The L340 is a slightly bigger digital camera that retains more of a Nikon DSLR look. It boasts more powerful resolution and zoom but its video quality remains the same. It adds an LCD viewfinder for those who prefer the classical way of looking through cameras. It’s almost twice as expensive as the L32 adds a couple of smaller perks to justify the price increase. If you want to get better image quality but don’t want to settle for the lowest setting, the L340 is the right device.
- 20.2 MP Resolution
- 720p Video
- 28x Optical Zoom
- CCD Sensor
- LCD viewfinder
If there was a tank for cameras, the W100 would be it. This thing is waterproof up to 33 ft, shockproof from a 5.9 ft drop, and freezeproof down to 14 degrees Fahrenheit. It may not boast specs but you can sure take this camera where no one would are to take an expensive mirrorless or DSLR camera. You can connect to Nikon’s own SnapBridge app to instantly share photos and access a number of other capabilities.
- Connectable to SnapBridge app
- Built in WiFi, NFC, Bluetooth
- 13.2 MP CMOS processor
- 3-6x zoom
Other Notable Compact Cameras
The Kingear V100 is as simple as digital cameras get. It doesn’t carry much internal space at initial purchase, but you do have the option of getting a 32GB external memory card, which will drastically increase the number of photos you can take. Spec wise, it’s a pretty standard digital camera and for the price it’s well worth it.
- 2.7 inch TFT LCD
- External Memory SD card up to 32GB Pictbridge (not included)
- 5.0MP CMOS sensor
- 5x optical zoom and 4x digital zoom, 720P
- Operating system compatible with Windows XP / VISTA / 7, MAC
Despite not boasting the greatest specs in the world, it’s still a versatile camera. It has a sensor to detect a person’s face through anti-shake technology and has a continuous shot function.
The Kodak AZ401BK is alot like the Nikon L340 in terms of size and shape. However, it is one of the more powerful digital cameras on our list and the most diverse in terms of capability.
- 40x zoom
- 720p HD video
- 16 MP
- 24mm lens
- Image Stabilization software
The 40x zoom is one of the most intensive zooms on our list. The primary lens extends far out of the initial ring so you can get a good look at far away objects without having to resort to DSLRs or mirrorless cameras. With its wide lens, it can also take a 180-degree panorama photo and keep itself steady through its onboard stabilization software.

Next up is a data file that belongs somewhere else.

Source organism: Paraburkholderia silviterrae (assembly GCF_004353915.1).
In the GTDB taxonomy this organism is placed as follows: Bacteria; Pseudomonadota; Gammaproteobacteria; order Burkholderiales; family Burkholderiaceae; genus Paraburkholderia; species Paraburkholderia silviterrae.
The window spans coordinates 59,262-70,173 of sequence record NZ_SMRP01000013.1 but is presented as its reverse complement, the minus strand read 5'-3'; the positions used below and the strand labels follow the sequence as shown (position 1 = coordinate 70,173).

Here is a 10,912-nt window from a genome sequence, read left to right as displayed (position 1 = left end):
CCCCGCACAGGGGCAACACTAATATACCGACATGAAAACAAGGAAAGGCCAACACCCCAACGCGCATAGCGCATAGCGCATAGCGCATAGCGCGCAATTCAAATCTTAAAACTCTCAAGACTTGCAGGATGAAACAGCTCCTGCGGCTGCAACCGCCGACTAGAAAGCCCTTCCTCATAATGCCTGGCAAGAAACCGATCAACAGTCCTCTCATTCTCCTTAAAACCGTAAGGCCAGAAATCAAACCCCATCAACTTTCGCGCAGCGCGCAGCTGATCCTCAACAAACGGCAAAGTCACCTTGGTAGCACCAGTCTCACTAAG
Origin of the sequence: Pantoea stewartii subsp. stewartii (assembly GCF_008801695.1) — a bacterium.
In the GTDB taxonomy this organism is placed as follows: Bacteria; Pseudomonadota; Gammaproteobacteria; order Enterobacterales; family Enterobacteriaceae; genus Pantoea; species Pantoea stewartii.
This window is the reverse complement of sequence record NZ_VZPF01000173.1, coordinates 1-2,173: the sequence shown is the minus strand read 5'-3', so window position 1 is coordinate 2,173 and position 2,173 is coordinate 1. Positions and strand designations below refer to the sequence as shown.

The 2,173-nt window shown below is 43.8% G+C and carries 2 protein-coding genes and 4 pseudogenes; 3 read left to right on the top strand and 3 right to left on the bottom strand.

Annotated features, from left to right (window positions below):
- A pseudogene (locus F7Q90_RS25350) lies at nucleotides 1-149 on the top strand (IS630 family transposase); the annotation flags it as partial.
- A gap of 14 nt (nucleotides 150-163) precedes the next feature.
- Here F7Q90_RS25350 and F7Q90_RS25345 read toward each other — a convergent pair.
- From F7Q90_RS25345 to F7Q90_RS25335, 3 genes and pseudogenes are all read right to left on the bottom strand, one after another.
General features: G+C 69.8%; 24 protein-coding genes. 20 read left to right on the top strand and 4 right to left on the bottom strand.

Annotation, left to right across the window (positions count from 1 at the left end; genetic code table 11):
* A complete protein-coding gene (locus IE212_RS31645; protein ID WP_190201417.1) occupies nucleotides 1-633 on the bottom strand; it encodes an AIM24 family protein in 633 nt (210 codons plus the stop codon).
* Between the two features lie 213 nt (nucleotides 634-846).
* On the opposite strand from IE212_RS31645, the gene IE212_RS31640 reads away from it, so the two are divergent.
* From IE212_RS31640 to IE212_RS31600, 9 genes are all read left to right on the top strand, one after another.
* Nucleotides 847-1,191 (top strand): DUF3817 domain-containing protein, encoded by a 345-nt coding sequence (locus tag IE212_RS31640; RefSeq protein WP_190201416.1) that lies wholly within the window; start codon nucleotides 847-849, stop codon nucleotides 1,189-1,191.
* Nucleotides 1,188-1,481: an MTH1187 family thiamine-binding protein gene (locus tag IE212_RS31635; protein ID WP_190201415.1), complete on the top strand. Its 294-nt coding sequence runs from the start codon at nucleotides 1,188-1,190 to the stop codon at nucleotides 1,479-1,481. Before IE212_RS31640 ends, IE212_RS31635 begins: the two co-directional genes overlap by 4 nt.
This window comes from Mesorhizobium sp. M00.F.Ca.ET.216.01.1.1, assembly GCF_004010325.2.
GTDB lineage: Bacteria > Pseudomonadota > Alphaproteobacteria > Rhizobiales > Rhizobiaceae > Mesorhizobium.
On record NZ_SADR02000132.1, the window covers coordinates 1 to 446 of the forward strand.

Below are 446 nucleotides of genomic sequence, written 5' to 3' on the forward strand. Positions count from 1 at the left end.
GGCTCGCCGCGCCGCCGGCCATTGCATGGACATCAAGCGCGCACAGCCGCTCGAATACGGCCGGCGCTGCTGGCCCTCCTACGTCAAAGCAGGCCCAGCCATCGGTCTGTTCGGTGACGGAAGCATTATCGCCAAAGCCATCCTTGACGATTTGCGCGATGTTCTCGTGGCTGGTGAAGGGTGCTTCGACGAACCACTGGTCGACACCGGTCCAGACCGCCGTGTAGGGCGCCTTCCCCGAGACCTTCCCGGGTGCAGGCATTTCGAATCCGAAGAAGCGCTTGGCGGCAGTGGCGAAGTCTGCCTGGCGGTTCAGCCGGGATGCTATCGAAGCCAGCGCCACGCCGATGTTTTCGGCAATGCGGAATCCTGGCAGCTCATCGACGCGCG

The Lumix ZS50 appears as sort of a crossroads between larger cameras like the AZ401BK and smaller, more rectangular digital cameras. It has a viewfinder which discounts glare from the sun and gives the user a better view of what he or she will be shooting. It also has powerful 30x zoom, far beyond the range of most standard compact cameras.
- 30x zoom
- 100 fps HD/ 200fps VGA
- 10fps burst mode
- RAW format capability
- Hybrid O.I.S. software
It can be easy to dismiss the ZS50 as just another standard compact camera but proves its worth through its features. It has several programs with which to highlight certain details in the environment and capture the perfect picture. It won’t reach the quality of DSLRs and mirrorless cameras, but for the price its a step in that direction. If you want to diversify your shooting experience with compact cameras, the ZS50 is the device for that job.
Should You Buy A Point and Shoot Camera?
Compact cameras used to be in everybody’s hands before the prices of more advanced cameras began to drop. Then again, you probably won’t find a DSLR, SLR, or Mirrorless camera in the home of someone who doesn’t take pictures that often. Those types of cameras are sought after either by professional photographers, hobbyists, or routine travelers.
A compact camera will be the ideal portable device that one or more members of your family or group can have. Since they’re pretty cheap, they’re easily replaceable if lost or damaged. Still, you should probably keep them out of harm’s way.
Taking snapshots is what digital/compact cameras do best-clean and clear images that may not have the best quality but sure capture the moments when you need to.
When Should You Use Point and Shoot Cameras?
Image quality seems like the only thing the photography world can talk about nowadays. Keep in mind, there is nothing inherently wrong with point and shoot cameras. They’re small, easily portable, and still come with features beyond just pressing a button to take a photo.
Even as more advanced cameras dominate the markets, point and shoot cameras remain the preferred camera to capture intimate moments as they occur. It can take precious time to properly set up a DSLR or mirrorless camera to the settings that you want.
This isn’t to say that you can’t interchange all these cameras for each other’s jobs, but at a certain point you wouldn’t be lugging an expensive camera around on an extended trip and a professional photographer wouldn’t use a compact camera at a wedding. Sometimes its a matter of convenience and other times its a matter of what is going to produce the best work.
Best Photos with Point and Shoot Cameras
Sometimes simply pointing and shooting isn’t the best way to make use of a compact camera. For the compact cameras that don’t have viewfinders, it’s important to play around with the flash and light altering abilities of these smaller cameras.
What they lack in image quality they make up for in variation-able to make black and white photos or highlight certain details about the environment. Despite their size, some of them boast impressive FPS speeds for their “burst mode” features.
In order to get the best photos with these cameras, make sure you’re in a spot where the glare of the sun isn’t in the way. Just like with any camera, the basic principles of photography apply. However, with compact cameras, you’ll have a little bit more leeway in terms of lining up your shots.
You don’t need to take more than a couple minutes to take a good shot because chances are its going to come out clean and presentable regardless.